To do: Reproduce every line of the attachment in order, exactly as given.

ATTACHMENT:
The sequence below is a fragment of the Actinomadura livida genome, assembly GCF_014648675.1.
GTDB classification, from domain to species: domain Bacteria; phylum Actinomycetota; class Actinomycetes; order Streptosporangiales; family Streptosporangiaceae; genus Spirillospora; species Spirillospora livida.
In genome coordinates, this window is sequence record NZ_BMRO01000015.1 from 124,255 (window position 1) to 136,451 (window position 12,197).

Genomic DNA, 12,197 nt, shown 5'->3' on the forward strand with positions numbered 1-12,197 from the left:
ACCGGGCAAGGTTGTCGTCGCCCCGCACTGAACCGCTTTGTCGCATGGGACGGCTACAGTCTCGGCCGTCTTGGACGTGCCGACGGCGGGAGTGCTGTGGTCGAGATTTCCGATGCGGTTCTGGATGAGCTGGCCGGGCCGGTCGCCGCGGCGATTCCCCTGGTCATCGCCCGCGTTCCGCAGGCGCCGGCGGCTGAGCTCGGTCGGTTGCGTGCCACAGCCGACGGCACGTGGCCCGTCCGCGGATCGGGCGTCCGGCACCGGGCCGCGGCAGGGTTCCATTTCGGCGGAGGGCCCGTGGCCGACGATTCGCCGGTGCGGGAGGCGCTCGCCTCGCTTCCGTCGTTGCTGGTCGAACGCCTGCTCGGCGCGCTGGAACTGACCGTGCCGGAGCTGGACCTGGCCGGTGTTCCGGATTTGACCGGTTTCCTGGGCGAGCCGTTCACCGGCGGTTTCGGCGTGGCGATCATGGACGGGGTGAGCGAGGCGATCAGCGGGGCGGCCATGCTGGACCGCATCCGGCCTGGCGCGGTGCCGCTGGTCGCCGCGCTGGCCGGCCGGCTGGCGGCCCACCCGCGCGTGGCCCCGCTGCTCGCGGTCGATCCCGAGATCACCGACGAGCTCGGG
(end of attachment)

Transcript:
The sequence below is a fragment of the Actinomadura livida genome, assembly GCF_014648675.1.
GTDB classification, from domain to species: domain Bacteria; phylum Actinomycetota; class Actinomycetes; order Streptosporangiales; family Streptosporangiaceae; genus Spirillospora; species Spirillospora livida.
In genome coordinates, this window is sequence record NZ_BMRO01000015.1 from 124,255 (window position 1) to 136,451 (window position 12,197).

Genomic DNA, 12,197 nt, shown 5'->3' on the forward strand with positions numbered 1-12,197 from the left:
ACCGGGCAAGGTTGTCGTCGCCCCGCACTGAACCGCTTTGTCGCATGGGACGGCTACAGTCTCGGCCGTCTTGGACGTGCCGACGGCGGGAGTGCTGTGGTCGAGATTTCCGATGCGGTTCTGGATGAGCTGGCCGGGCCGGTCGCCGCGGCGATTCCCCTGGTCATCGCCCGCGTTCCGCAGGCGCCGGCGGCTGAGCTCGGTCGGTTGCGTGCCACAGCCGACGGCACGTGGCCCGTCCGCGGATCGGGCGTCCGGCACCGGGCCGCGGCAGGGTTCCATTTCGGCGGAGGGCCCGTGGCCGACGATTCGCCGGTGCGGGAGGCGCTCGCCTCGCTTCCGTCGTTGCTGGTCGAACGCCTGCTCGGCGCGCTGGAACTGACCGTGCCGGAGCTGGACCTGGCCGGTGTTCCGGATTTGACCGGTTTCCTGGGCGAGCCGTTCACCGGCGGTTTCGGCGTGGCGATCATGGACGGGGTGAGCGAGGCGATCAGCGGGGCGGCCATGCTGGACCGCATCCGGCCTGGCGCGGTGCCGCTGGTCGCCGCGCTGGCCGGCCGGCTGGCGGCCCACCCGCGCGTGGCCCCGCTGCTCGCGGTCGATCCCGAGATCACCGACGAGCTCGGG